Sherlockian.Net: The View Halloa

by Rosemary Michaud (rmmichaud@earthlink.net)

The Five Orange Pips

Watson prefaces this story with the admission that it is one of those which "have been but partially cleared up." Typical British understatement! This case raises as many questions as it clears up. The client appears out of a driving rainstorm and tells a fantastic story about the K. K. K. and his eccentric family. Holmes appreciates the imminent danger that threatens John Openshaw, and he promises to look into his case in the morning. The case is still waiting for Holmes in the morning, but the client has perished, and Holmes is left to claw the air in frustration and send an envelope of orange pips off in the wake of a ship that is later lost at sea. The reader is tempted to claw the air a bit, too. How could Holmes send his client out to his death? What was the matter with the great detective? Was he ill? What was he thinking?

"Incredible imbecility!": Before we get into the story proper, does anyone have any thoughts on that business about Mary Watson's visit to her mother, a woman thought to have died years earlier? Is that who Mary told her husband she was going to visit? Was her "mother" really her aunt, as is written in some editions of the story? Or is "on a visit to her mother's" a Victorian euphemism for "my wife left me," or some other embarrassing circumstance?

Now back to the detective story, in which Sherlock Holmes comes off as incompetent as well as heartless. Even granting that the details of the case are "singular" and Openshaw's account of the pips is darkly fascinating, doesn't it seem strange that Watson should have published a story which puts Holmes in such a bad light? He let his client walk out to his death! Was Watson himself blind to the unfavorable portrait he gave us of Holmes? Or am I being too hard on both Holmes and Watson?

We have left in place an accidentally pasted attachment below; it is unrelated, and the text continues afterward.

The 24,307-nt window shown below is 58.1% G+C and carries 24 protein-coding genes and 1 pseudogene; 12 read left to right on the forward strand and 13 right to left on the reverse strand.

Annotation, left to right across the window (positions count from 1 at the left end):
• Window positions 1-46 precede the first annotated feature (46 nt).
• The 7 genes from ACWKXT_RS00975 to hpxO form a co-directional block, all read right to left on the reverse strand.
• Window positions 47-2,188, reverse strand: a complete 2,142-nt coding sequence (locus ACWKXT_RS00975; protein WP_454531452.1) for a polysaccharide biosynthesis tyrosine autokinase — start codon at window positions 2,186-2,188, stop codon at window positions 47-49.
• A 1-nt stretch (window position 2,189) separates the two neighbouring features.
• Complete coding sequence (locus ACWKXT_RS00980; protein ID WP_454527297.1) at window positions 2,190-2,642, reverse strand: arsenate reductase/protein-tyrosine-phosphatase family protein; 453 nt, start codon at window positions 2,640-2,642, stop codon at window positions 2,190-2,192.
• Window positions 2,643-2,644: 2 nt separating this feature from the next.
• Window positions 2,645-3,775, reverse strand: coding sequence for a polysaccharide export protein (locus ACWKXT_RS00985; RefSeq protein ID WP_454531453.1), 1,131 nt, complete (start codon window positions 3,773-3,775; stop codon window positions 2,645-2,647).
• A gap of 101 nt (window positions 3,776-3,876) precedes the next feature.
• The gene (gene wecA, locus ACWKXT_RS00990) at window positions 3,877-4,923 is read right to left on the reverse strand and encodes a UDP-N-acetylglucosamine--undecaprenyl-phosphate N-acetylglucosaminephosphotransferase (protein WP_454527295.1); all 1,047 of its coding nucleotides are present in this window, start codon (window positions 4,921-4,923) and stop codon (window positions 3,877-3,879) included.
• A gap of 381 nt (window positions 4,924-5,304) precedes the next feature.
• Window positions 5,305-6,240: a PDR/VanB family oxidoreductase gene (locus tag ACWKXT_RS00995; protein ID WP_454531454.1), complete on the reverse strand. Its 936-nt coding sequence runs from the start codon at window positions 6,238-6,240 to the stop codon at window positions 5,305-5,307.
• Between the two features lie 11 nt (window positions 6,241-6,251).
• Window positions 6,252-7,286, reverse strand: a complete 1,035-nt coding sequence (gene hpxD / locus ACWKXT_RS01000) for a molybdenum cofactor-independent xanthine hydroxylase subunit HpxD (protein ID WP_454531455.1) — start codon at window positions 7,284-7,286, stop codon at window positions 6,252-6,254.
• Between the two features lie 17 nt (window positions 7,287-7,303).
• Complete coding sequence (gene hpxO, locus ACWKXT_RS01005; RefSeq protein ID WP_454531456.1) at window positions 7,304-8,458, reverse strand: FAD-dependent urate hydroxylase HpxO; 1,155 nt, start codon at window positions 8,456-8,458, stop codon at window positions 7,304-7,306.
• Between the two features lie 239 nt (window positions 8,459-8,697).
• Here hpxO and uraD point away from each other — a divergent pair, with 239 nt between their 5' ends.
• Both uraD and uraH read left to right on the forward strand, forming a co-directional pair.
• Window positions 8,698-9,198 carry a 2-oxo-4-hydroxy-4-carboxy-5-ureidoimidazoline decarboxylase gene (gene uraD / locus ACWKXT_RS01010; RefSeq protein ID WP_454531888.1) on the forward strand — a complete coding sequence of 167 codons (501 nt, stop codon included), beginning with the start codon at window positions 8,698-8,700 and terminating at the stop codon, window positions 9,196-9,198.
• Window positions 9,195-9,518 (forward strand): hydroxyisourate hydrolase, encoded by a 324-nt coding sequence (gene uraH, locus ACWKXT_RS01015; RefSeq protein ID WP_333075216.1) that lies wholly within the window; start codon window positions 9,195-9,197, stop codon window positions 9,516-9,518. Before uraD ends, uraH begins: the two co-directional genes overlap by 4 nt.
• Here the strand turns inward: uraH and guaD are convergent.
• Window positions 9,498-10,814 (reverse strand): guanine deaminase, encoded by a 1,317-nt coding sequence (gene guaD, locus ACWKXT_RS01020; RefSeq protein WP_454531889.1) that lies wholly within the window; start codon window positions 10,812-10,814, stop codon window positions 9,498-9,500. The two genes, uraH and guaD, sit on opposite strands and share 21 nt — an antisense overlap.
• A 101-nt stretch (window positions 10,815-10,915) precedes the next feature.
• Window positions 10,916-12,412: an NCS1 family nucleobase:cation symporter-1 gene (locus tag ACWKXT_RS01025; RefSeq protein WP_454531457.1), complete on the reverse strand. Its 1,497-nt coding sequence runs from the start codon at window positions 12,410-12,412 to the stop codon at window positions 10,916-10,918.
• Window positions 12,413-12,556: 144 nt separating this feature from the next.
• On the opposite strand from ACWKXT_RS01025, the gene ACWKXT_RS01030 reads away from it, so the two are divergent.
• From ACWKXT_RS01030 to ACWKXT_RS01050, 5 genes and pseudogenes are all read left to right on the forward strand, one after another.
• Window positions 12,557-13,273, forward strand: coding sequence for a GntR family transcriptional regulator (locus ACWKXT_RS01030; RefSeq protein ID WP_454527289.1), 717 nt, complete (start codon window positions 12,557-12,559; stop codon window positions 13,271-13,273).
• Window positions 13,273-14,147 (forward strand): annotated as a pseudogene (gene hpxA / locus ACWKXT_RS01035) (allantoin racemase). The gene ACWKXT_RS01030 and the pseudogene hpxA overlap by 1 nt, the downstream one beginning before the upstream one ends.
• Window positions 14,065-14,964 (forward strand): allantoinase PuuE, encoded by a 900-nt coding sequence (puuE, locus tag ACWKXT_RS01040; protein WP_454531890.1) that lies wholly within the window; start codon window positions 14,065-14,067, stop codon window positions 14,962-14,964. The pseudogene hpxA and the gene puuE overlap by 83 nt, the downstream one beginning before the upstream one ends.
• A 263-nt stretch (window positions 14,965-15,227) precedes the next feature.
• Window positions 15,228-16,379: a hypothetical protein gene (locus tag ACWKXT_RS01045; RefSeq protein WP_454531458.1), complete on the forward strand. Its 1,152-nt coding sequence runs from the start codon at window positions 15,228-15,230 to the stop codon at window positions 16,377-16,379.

Holmes went into some detail about how "the ideal reasoner" could solve problems "in the study" without seeing the situation at first hand. Was he trying to prove that very point with Openshaw's case? Why did he pick this particular case with which to do it? Did he have a bet going with his armchair-bound brother Mycroft?

Unthinking the unthinkable: I have a hard time reconciling myself to the outcome of this story. I cannot accept the fact that my hero Sherlock Holmes could have made such an error in judgment as the one that led directly to John Openshaw's death. This is even worse than "The Dancing Men," for although Holmes lost his client in that case too, the circumstances were such that only a detective with psychic powers could have prevented the tragedy. But the outcome of "The Five Orange Pips" is almost unthinkable.

Under normal circumstances, we operate under certain basic assumptions when we analyze the adventures of Sherlock Holmes in the course of the Great Game:

  1. The story as written is basically true, and any inconsistencies are simply Watson's memory lapses and bad handwriting.
  2. Watson wrote the stories, except in those instances where it is clearly indicated that he is not the writer.
  3. Sherlock Holmes is really Sherlock Holmes.
  4. None of the stories are dreams from which the central character later awakens.
What would happen if we took these "true" assumptions and analyzed the story with the same assumptions as "not true?" We could make the story quite literally "unthinkable!" Here are the same assumptions as above, but now turned inside out, and followed by a new set of questions which may -- I hope! -- lead to a different sort of analysis of this story:
  1. The story is fiction. For what reason or purpose was it written up and published as if it were true?
  2. Watson did not write the story. Who did write it, and how did he or she manage to get the story published under Watson's name?
  3. The Sherlock Holmes in this story is not the real Sherlock Holmes. Who was he, and why was he impersonating the great detective? 4) The story is a dream or, more accurately, a nightmare. Whose nightmare was it, and how ought we to interpret the story's dreamlike symbols, such as the storm-child in the chimney?

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